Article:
The Lung Foundation Australia has has been made aware of some inaccurate information circulating social media regarding “rescue packs” to be provided to people with asthma or Chronic Obstructive Pulmonary Disease (COPD) during the coronavirus (COVID-19) outbreak. This scheme is not available in Australia and people living with asthma or COPD unfortunately cannot receive a pack from a pharmacy, GP or hospital at this point.

Visit Lung Foundation Australia's website

The CDNA COVID-19 Guideline was updated on 26 March 2020 to include advice for ‘probable cases’ throughout the document. View the CDNA Guidelines here.

Accreditation of general practices

The Australian Commission on Safety and Quality in Health Care has confirmed that all general practice accreditation will be maintained during the COVID-19 pandemic, taking effect immediately.

In practical terms, there will be no accreditation visits, and practices will continue to receive Practice Incentive Program and Workforce Incentive Program funding. Practices do not have to ‘do’ something to enact the new arrangement, and do not have to notify their accreditation agency.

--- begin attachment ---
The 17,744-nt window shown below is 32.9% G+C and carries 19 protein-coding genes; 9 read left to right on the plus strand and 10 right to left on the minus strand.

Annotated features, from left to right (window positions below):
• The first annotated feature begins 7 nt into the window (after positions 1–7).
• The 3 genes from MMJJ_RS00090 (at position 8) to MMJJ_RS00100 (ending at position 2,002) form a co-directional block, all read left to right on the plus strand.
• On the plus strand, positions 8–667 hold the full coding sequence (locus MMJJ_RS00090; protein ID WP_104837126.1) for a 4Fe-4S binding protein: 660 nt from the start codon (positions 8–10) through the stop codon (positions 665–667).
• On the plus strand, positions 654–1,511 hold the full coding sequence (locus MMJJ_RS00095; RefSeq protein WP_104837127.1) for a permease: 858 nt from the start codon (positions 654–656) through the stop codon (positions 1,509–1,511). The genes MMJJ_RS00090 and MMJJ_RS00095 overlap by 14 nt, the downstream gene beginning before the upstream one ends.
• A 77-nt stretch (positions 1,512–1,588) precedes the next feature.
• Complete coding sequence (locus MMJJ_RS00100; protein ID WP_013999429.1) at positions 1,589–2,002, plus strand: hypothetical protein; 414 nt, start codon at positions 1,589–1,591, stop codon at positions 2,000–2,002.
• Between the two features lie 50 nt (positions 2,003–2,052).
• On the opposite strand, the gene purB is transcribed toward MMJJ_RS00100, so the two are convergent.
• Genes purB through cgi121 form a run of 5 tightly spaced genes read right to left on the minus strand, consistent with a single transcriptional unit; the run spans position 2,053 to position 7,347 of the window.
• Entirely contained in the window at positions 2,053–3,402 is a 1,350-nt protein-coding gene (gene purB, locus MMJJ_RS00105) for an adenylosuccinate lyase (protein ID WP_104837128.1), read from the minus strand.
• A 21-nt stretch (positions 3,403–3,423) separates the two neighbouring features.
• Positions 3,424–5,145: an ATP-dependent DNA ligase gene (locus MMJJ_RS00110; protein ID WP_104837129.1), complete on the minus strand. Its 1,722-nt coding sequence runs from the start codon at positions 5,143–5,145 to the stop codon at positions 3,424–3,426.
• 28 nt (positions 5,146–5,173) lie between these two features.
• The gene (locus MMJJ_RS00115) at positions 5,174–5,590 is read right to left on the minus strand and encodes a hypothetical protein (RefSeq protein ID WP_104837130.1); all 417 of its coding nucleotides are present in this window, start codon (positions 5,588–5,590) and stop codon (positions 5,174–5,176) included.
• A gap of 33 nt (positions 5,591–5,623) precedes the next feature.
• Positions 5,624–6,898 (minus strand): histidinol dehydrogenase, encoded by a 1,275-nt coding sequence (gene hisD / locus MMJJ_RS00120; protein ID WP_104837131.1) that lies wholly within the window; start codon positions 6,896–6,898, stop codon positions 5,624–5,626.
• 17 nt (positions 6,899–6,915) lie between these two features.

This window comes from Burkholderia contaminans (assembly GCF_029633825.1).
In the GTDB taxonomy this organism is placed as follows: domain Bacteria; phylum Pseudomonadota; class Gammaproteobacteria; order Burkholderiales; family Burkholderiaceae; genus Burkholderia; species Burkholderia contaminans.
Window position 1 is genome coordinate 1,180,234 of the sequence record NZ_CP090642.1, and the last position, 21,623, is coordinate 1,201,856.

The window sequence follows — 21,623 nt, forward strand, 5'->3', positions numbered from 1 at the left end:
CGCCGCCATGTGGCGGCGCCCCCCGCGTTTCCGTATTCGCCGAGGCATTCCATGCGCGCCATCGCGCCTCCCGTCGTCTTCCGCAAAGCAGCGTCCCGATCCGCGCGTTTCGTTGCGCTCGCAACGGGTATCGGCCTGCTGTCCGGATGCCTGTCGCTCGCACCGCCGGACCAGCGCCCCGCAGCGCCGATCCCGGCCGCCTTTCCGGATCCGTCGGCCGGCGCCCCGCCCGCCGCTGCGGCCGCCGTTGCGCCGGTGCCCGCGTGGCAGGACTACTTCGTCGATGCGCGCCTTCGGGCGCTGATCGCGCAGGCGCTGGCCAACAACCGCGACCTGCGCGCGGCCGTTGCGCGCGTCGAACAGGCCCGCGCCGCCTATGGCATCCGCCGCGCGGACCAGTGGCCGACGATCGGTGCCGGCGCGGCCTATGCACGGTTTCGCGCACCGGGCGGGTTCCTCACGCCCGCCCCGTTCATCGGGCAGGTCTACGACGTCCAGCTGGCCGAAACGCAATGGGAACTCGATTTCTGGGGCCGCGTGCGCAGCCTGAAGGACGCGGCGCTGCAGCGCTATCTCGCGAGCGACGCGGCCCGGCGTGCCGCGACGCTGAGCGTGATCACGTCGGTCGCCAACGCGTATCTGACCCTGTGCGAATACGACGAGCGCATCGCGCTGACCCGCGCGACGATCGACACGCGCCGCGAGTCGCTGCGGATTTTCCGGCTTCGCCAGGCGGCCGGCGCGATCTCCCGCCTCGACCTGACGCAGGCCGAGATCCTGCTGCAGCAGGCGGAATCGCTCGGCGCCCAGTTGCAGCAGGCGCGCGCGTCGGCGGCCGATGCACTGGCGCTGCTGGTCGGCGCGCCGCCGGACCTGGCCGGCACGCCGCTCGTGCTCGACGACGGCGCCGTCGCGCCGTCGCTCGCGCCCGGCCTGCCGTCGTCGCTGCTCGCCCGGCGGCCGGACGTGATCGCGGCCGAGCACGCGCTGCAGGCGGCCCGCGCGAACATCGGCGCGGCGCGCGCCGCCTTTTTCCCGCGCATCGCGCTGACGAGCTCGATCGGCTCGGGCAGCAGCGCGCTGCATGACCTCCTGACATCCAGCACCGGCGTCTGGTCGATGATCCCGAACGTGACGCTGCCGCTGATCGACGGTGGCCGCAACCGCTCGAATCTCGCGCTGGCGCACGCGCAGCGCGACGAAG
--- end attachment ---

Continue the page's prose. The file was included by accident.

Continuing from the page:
Temporary changes to Locum Tenens

In order to provide greater flexibility to health professionals responding to the COVID-19 situation, the Department of Health will extend the locum tenens period from two weeks to 12 weeks.

This extension is a temporary change to support the COVID-19 response, reducing the number of Medicare provider number applications and allowing faster processing of applications for health professionals who must have a Medicare provider number for each practice.

This means a health professional will be able to provide services at a new practice for a period of twelve weeks without making an application for a Medicare provider number, reducing the administrative burden and allowing health professionals to focus on providing care to patients.

The locum tenens are provisions in the Medicare Benefits Schedule (MBS) that allow eligible doctors and any other health professionals claiming Medicare benefits to use their existing provider number at a new practice if:

  • the period is less than two weeks; and
  • the health professional will be returning to the original practice.